When it comes to the Islamic state in which he would like to live, more than anything he knows what it should not be. But Aiham laughs when I tell him that back home it’s said that foreign fighters do not know what Islam really is. When I tell him about the English boy who bought himself an ABC of the sharia at the airport: “No Muslim, unless he is an imam, would ever define himself as an expert on Islam”, he says. “But the Koran begins with the words: ‘Study…’. Then he looks at me and says: “Like Kant, no? Sapere aude.” He is 20 years old and looks what he is: a student, a brilliant one too: jeans, a T-shirt and a shoulder-bag. Sharia faculty. “Islam is justice. We could be like Switzerland, but instead here everything is a question of favours. If you fall ill, you knock on the president’s door and they’ll pay for you to get treatment abroad. Which is the reason for nobody rebelling. That’s how everybody settles their problems here. “We are not citizens, but beggars”. So why not, I ask him, start with the Maldives? “We are Muslims. We are a single community. And Syria is simply the top priority. It would be strange if it were otherwise – that with 500,000 dead we should start thinking more about ourselves than Syria”. His role-model, after Mohammed, is Malcolm X.

That said, in the Maldives he would have his work cut out for him. Only Muslims here can be citizens, at school Islam is the main subject, and five times a day the shops close for prayers: even if the employees stay inside drinking coffee. They don’t go to the mosque. Ditto with alcohol: it’s forbidden, but sold at the Island Hotel bar, next to the airport. All you need is the money to pay for it. Even a judge of the Supreme Court was filmed inside with two prostitutes.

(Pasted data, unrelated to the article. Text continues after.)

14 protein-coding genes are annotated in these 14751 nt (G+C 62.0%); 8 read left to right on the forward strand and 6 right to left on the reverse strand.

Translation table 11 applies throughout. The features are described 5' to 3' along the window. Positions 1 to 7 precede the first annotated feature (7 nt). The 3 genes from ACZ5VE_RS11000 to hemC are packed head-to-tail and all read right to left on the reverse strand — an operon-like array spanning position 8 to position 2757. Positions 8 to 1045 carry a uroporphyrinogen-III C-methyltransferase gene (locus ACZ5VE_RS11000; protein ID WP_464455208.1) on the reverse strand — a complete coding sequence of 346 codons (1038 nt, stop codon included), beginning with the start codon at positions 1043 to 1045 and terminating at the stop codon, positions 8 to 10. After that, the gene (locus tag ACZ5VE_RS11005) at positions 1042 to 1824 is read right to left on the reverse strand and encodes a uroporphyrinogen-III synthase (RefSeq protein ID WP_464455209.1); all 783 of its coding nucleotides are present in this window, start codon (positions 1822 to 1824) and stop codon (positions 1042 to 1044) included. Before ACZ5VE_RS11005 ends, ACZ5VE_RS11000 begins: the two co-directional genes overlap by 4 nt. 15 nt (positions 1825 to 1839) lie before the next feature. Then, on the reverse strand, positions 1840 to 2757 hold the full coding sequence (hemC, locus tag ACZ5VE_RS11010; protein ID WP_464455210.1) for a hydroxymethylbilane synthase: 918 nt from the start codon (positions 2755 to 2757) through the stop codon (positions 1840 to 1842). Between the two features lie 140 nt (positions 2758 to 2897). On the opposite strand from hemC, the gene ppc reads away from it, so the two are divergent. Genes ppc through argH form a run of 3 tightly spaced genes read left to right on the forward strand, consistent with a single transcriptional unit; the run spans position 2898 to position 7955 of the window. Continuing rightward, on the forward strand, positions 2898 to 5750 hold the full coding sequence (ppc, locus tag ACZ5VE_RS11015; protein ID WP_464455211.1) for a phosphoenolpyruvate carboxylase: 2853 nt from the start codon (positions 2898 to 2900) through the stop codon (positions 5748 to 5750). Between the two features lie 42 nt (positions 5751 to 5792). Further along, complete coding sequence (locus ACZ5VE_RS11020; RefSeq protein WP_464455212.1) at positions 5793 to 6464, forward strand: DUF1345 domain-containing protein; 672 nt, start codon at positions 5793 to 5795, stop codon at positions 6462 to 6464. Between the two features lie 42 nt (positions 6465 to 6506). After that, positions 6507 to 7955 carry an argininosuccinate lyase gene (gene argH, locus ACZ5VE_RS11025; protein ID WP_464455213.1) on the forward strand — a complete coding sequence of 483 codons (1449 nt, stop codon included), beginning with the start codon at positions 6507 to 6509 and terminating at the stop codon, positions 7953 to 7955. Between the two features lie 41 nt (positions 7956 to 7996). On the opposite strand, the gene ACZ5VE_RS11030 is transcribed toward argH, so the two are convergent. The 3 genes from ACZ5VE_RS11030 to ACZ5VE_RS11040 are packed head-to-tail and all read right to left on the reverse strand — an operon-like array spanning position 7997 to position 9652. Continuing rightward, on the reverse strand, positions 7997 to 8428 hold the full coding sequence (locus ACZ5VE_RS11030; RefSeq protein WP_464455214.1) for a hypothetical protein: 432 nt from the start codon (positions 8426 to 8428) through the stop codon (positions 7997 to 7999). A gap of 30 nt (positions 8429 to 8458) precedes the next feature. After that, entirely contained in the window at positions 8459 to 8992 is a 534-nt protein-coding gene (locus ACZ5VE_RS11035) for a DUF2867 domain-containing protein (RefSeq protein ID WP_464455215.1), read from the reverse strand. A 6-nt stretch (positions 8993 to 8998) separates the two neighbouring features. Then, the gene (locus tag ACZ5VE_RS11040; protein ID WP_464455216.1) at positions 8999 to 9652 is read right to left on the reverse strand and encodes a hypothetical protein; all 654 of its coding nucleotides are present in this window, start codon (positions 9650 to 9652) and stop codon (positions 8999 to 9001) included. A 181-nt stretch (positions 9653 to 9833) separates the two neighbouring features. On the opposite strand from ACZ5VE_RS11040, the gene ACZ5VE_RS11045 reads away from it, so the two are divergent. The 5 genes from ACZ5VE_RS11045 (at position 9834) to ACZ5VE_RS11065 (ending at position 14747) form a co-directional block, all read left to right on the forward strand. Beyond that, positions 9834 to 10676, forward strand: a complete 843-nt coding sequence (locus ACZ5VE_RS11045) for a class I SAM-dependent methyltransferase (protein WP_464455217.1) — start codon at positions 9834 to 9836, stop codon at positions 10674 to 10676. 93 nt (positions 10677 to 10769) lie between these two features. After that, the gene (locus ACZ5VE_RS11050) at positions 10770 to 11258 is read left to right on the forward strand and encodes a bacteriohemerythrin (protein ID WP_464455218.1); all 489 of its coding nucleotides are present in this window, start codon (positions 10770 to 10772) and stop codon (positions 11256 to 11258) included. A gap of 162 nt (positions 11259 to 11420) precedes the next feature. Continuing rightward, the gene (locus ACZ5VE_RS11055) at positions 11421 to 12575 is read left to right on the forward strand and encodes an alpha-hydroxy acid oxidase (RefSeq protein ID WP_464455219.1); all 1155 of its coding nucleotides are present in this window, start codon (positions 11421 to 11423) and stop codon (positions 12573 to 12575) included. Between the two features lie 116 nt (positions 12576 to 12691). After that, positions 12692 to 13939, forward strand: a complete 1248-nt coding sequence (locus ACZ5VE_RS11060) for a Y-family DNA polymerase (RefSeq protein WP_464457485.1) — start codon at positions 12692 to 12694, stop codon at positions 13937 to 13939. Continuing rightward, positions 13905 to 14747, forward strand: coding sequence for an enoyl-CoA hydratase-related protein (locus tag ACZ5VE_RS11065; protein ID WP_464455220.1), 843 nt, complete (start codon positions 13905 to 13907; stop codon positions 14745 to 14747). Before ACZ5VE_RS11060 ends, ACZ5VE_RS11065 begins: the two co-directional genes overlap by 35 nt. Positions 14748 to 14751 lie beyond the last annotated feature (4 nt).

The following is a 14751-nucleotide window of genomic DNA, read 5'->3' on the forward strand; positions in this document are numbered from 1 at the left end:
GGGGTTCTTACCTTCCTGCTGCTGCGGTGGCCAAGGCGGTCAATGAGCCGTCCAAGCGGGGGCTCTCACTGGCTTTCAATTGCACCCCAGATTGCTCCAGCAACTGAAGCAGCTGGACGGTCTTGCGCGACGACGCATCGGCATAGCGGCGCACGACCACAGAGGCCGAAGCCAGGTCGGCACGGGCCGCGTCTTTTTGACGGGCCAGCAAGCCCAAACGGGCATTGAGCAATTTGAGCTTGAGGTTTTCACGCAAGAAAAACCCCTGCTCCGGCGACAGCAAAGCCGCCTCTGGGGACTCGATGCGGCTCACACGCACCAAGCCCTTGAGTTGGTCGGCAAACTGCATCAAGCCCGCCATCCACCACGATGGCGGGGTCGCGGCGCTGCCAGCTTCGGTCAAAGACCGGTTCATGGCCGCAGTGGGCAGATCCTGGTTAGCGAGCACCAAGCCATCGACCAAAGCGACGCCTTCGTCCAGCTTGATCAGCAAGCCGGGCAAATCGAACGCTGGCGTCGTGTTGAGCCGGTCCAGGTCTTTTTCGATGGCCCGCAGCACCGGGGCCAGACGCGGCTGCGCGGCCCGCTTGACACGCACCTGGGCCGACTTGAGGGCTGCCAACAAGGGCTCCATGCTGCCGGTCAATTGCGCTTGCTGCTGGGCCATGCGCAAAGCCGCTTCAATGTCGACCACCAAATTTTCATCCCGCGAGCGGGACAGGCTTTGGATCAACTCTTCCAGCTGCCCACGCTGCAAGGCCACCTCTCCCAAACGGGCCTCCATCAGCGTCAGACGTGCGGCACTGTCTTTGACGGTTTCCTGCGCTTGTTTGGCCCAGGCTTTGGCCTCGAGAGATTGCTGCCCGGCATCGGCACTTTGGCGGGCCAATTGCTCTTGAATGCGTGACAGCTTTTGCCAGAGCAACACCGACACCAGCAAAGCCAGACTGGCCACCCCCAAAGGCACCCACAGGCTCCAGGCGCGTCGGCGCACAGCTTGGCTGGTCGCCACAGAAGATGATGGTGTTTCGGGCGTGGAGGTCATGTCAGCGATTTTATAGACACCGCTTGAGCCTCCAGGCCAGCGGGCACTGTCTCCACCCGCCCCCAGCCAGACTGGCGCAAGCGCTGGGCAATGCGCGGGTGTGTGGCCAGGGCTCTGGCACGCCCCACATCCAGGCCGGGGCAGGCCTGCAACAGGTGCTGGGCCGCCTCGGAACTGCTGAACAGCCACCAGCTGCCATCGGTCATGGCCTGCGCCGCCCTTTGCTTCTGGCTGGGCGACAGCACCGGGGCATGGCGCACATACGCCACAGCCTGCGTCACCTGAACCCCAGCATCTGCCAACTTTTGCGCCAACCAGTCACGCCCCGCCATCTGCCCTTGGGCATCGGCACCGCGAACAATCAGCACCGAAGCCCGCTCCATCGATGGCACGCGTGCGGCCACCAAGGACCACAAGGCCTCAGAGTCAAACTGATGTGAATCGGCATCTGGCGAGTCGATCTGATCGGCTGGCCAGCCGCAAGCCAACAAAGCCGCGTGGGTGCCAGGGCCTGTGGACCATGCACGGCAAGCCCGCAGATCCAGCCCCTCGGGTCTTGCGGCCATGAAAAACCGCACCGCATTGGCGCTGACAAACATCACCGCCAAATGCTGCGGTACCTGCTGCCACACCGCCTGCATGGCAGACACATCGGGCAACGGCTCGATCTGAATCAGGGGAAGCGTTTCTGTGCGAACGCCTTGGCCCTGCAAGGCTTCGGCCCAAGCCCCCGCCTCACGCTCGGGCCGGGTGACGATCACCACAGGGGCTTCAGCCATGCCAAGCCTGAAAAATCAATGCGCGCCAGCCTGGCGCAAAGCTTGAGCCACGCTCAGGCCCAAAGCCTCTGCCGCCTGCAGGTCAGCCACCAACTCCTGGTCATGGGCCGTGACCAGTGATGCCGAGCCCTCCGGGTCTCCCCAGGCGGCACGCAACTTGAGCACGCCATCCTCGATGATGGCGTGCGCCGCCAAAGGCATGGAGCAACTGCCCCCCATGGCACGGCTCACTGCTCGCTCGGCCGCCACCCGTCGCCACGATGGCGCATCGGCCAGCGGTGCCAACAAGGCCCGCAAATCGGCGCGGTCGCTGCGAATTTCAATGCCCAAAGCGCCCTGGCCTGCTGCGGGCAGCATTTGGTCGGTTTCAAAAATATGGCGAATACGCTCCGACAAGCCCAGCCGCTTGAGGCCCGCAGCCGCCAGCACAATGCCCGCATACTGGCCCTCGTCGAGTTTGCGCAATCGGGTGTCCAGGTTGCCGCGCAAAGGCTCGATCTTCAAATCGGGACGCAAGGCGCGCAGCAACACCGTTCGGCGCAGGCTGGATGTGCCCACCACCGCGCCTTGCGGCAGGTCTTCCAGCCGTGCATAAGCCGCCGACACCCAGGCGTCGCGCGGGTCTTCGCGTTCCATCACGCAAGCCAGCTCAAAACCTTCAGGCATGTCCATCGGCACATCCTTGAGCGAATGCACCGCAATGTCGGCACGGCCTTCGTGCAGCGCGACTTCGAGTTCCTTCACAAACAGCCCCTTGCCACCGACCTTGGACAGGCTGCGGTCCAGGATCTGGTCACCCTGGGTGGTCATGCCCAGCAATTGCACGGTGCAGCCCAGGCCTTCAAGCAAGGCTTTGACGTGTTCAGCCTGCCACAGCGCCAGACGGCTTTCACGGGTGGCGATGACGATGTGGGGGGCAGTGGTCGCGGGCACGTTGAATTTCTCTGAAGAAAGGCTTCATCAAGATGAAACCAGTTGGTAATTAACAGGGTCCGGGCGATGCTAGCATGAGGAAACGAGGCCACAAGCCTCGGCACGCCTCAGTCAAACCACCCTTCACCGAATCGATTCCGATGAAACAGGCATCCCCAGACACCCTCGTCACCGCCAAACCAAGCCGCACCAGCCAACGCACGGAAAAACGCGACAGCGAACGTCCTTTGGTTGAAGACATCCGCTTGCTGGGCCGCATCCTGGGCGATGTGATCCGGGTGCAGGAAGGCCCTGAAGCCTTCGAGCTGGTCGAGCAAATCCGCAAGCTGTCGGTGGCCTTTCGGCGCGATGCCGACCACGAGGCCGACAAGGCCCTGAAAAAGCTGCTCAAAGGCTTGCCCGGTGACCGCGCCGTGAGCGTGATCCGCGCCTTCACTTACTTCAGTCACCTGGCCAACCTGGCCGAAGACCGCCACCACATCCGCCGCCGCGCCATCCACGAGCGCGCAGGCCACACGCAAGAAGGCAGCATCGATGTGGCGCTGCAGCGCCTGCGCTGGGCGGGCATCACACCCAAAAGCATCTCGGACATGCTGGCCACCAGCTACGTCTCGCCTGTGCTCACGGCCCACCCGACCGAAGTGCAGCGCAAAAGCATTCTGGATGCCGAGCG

However, if you’re a woman, any woman for that matter, and have extra-marital sex, you will be whipped in public before the court.

None of this, however, happens to tourists. Not even those who choose the guesthouse option, a recent idea of Mohamed Nasheed, who in 2008 succeeded Gayoom in the first democratic elections in the history of the Maldives. Unlike the resorts, the guesthouses are located on the inhabited islands. So they not only bring in a bit of income, but break with cultural isolation: the guesthouse option means that in theory you are living alongside the Maldivians. The first one opened on Maafushi, a two-hour ferry ride from Male. Four lost-looking Neapolitans are wandering around what the signs call “bikini beach”, the beach for foreigners. They’ve been here since yesterday, two separated businessmen, one with his two twenty-year old sons. They had no idea that the Maldives were a Muslim country. And a den for ISIS, I tell them. ‘Jesus!’ Andrea exclaims, opening his eyes wide. Then he says to his friend: “Guagliò, did you hear that? ISIS is here. Not a single woman to be had”.

Picture: Tommaso Bonaventura

Picture: Tommaso Bonaventura